Of all the elements a transcendent culture comprises, purpose may be the most galvanizing. It’s also the one we overthink the most. How many times have you and your management team gathered to discuss your company’s purpose? Your direction? Who you want to be when you grow up? We bring in consultants, we go on retreats, and we grind to figure out who it is we’re meant to be. It’s a worthy quest, but sometimes it’s easy to lose the forest for the trees. If the goal is to build a lasting, engaging, inspiring company that people want to spend their careers being a part of, what lies at the heart of that for you? What do want to be known for? What lighthouse beacon of an idea would you be proud to grow your company around?

When you invest the time and energy to figure out your purpose, you give your team something noble to align with. And for maybe the first time ever, you will all begin to row in the exact same direction. Pieces that seemed fractured will start to come together.

When you and your team are congruent to your core values, you will be better, more authentic, and effective leaders, and the people you work with at every level will notice.


We all have a deep-down need to belong. Not a want. A need. It goes without saying why we need the love and connection that comes with belonging in our private lives. But make no mistake, we also need it when we walk into the office. And so does every person who has committed themselves to your company. When people feel a bond and a friendship with their co-workers, they stay. They work harder. They contribute more.

Belonging isn’t about fitting in or acclimating. It’s about genuine connection. It’s about being a valued part of something bigger than yourself. When cultures foster a healthy sense of belonging and embrace inclusion and diversity, the people in them no longer focus on what makes them different, instead harnessing the power of shared vision and what they can accomplish together.


Every great culture embraces creativity or it dies. Plain and simple. Of all the elements that make for transcendent culture, creativity is the most dynamic. No matter what kind of business you lead, your success and your survival depends on generating great ideas and their ability to move you forward. The largely untapped secret is that creativity can come from anywhere in your organization.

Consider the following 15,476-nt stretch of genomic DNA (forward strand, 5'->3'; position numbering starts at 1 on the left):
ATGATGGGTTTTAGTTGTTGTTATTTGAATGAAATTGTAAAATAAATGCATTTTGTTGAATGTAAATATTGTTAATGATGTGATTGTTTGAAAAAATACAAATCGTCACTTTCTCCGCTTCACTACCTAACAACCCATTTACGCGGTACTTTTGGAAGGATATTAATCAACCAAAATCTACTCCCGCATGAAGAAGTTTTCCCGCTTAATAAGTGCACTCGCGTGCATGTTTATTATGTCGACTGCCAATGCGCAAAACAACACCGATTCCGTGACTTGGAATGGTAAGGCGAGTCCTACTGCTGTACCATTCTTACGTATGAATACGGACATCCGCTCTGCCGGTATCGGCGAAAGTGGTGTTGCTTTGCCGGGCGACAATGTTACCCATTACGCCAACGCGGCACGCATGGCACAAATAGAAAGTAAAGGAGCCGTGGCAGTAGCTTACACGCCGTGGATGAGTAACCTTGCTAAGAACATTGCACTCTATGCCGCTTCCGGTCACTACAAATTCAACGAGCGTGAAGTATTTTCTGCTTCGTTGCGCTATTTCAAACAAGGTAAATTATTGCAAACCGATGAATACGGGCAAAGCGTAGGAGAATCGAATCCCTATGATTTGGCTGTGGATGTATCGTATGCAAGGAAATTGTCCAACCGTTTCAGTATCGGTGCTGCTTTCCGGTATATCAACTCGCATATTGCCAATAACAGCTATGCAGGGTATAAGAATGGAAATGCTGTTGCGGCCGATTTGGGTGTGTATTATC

Empowering every member of your team to contribute creatively does more than give them permission to create. It makes them feel safer, encourages them to be vulnerable, gives them purpose, and helps them feel connected to the rest of your company.

Empowering creativity supports every other element that makes for great culture. And it allows you to ask the two most important questions in business: “What if?” and “Why not?”

Make creativity your competitive advantage. Let the brand leaders outspend you all day long. As long as they aren’t outthinking you, you’re still in the game.


Connection is one of the most essential elements to building a transcendent culture. Where belonging feels more emotional, connection connotes a more tangible, physical bond that can only be measured in relationships. Real connection happens when the people inside your culture feel included, trusted, and invited to be a genuine part of something bigger than themselves. Connection is personal. And it’s lasting.

When your team feels connected, the company atmosphere will be more positive. People will be more agreeable. Disagreements will be resolved more quickly. And you’ll feel a strong sense that everyone is pulling in the same direction. When people are truly connected, they don’t just fight for themselves. They fight for each other. They fight for leadership and their clients. And they fight for everything they believe your company or your brand can be.


Of the seven essential elements for building a great culture — safety, vulnerability, purpose, belonging, creativity, connection, and North Star Leadership — this last one is all you. That’s not to say you’re the only leader, even if you are the leader at the top of your organization. What it means is that only you can do what it takes to become a person worthy of leading your team, your clients, and your organization.

Exceptional leadership hinges as much on how we are, as who we are. That’s why the most effective leaders view leading their companies and brands as a journey and not a destination. North Star Leadership is about understanding the privilege and opportunity you’ve been given. It’s about building a culture that will not only attract the best talent, but keep them for years to come.

Being an exceptional leader isn’t easy. It takes extraordinary, sustained attention, focus, and effort. But when you can build a company with safety, vulnerability, purpose, belonging, creativity, connection, and leadership at its core, you will be in rarefied air where few ever fly.

MIKE SULLIVAN is president and CEO of  LOOMIS, the country’s leading challenger brand advertising agency and a top Dallas advertising agency for digital, social, mobile and user experience. For more about challenger branding, advertising and marketing, leadership, culture and other inspirations that will drive your success, visit our blog BARK! The Voice of the Underdog and catch up on all of our posts.

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Mike Sullivan

President at LOOMIS, the country’s leading challenger brand advertising agency


We challenge underdog brands to think differently. We help them find their voice, and urge them to blaze new trails to make sure they stand out from the pack. Whether you need an agency of record or support on a project, we are here to help you win.